To persuade the vaccine-hesitant, a well-known psychologist, who maintains that “a partially immunised population is a fertile breeding ground for more dangerous viral variants,” suggested:

The issue of vaccine mandates

The situation has raised the unresolved issue of mandatory vaccination. While a few major companies have announced that their employees must be vaccinated, or submit to regular tests at their personal expense, many employers are still trying to decide on their own policies. As a result, the major private sector organisations issued a statement on October 6, calling for mandatory vaccination in workplaces:

Jamaica is at a critical stage in the execution of the vaccination strategy. With over 500,000 doses currently available, the Private Sector Organisation of Jamaica (PSOJ) along with the Jamaica Chamber of Commerce (JCC) and the Jamaica Manufacturers and Exporters Association (JMEA) believe that the time is now for private sector entities to establish policies that require employees to get vaccinated.

With less than 10% of the population fully vaccinated almost two years into the pandemic, Jamaica is being left behind with achieving population immunity and is putting our recovery at risk. The social and economic impact will be devastating, and the ripple effects will continue for years to come.

The Anglican Archbishop of the West Indies, The Most Rev. Howard Gregory, in an article titled “Leadership and the Pursuit of the Common Good,” concluded:

As a fellow citizen who has been fully vaccinated and has been subjected to repeated PCR and Antigen Tests for various reasons, I strongly urge all Jamaicans and those who identify as Christians, in particular, to kindly take the vaccines, as an expression of your duty to care for yourself and your responsibility to your brothers and sisters in Christ, even as I appeal to the government to take the appropriate step and put in place the avenues for mandatory vaccinations for the good of the nation.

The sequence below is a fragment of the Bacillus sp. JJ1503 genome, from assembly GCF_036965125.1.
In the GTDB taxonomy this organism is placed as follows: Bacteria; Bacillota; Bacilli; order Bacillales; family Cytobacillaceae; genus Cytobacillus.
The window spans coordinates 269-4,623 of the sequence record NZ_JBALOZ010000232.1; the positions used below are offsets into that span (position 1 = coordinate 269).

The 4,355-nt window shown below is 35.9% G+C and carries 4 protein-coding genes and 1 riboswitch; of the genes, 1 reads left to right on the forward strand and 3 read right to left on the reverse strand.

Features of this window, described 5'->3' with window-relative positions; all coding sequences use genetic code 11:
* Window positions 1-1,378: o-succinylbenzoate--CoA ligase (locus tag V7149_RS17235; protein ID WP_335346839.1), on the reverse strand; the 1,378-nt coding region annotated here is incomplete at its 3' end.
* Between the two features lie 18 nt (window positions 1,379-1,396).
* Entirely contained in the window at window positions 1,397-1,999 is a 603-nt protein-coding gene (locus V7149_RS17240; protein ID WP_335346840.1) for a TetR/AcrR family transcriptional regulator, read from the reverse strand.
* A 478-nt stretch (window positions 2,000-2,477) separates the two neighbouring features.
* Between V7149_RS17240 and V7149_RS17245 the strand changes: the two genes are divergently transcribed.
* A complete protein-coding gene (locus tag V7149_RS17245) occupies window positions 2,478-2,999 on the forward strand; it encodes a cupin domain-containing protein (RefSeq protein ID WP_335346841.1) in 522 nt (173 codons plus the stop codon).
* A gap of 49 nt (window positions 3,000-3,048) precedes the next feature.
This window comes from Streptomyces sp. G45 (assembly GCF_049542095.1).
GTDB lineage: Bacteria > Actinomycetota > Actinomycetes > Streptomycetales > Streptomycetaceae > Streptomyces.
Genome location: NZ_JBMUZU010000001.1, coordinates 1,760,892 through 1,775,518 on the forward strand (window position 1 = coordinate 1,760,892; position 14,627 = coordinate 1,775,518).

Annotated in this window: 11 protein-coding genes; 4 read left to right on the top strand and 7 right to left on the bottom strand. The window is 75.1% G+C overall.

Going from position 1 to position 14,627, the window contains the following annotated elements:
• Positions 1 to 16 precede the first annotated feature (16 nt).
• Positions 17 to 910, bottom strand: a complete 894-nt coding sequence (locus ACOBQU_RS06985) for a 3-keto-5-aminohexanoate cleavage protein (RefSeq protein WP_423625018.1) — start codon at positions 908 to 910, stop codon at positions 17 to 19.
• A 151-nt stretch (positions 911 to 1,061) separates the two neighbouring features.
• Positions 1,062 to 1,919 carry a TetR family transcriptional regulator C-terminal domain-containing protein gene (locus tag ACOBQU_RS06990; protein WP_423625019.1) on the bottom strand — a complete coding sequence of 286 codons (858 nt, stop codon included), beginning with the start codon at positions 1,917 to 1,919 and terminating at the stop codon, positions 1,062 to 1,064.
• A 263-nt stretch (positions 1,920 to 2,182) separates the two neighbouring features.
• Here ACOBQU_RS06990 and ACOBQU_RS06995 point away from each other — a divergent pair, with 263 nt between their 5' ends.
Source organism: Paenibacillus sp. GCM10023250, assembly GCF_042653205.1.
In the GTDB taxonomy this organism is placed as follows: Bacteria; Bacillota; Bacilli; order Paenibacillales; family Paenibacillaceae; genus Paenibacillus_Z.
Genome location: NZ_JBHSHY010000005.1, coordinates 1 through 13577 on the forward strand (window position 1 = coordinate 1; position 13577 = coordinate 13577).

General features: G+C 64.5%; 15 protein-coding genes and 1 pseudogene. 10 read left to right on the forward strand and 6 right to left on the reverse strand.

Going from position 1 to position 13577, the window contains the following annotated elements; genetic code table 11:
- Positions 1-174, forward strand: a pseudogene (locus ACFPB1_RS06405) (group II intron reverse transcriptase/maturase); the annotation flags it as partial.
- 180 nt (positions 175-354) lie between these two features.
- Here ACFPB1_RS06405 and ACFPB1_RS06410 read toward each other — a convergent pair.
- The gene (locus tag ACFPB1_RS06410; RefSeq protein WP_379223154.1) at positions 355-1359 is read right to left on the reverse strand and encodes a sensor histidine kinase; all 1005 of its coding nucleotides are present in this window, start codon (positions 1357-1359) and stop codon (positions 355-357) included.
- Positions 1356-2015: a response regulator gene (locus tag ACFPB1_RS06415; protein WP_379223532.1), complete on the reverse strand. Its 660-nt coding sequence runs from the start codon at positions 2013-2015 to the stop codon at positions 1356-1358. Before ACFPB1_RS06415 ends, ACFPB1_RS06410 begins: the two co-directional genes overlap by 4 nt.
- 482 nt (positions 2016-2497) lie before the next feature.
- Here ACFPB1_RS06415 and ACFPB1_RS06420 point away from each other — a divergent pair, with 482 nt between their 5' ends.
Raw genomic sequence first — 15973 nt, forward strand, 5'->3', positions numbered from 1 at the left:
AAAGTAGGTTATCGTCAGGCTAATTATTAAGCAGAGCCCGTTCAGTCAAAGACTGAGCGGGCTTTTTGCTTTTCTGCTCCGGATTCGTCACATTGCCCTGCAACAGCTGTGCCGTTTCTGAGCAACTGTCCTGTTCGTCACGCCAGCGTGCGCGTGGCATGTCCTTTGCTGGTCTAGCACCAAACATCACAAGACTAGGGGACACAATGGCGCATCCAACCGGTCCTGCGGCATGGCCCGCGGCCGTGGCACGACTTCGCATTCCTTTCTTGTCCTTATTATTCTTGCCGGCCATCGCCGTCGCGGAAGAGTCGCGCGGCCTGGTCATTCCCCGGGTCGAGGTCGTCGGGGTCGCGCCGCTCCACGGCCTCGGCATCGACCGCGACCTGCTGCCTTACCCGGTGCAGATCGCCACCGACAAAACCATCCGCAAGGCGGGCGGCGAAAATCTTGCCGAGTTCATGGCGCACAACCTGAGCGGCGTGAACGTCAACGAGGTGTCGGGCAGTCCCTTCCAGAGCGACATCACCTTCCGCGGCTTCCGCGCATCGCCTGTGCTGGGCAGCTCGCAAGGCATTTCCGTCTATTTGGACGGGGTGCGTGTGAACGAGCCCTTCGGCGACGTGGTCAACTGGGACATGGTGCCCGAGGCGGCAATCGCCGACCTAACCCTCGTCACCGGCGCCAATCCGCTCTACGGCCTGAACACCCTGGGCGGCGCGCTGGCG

Prime Minister Andrew Holness, however, has been taking a cautious approach.

Questions remain

Was Jamaica's public education campaign lacking? At the end of a gloomy thread about the depth of vaccine hesitancy, one member of the diaspora noted:

Another Twitter user did some hand-wringing over the situation:

The issue also appears to have taken a political turn. The prime minister’s wife, Member of Parliament Juliet Holness, strongly criticised her own administration’s vaccination policy, observing at a recent parliamentary committee meeting:

When a policy direction is set it needs to be adhered to because it causes a lot of confusion afterwards.

Holness was especially harsh in her criticism of the Ministry of Health and Wellness for vaccinating adults with the Pfizer vaccine, which had been prioritised for children under 18. Pfizer has turned out to be a much more popular brand than AstraZeneca.

However that situation plays itself out, questions remain. Will more vaccines have to be discarded? What is the way forward?

While listening to a radio interview with a health official, one blogger asked:

The COVID-19 pandemic remains a test of political leadership for the current administration as it struggles with the complexities of the vaccine dilemma, with some commentators suggesting that the government needs to take the bull by the horns and be more decisive. As one radio talk show host put it, “Do what is right, not what is popular.”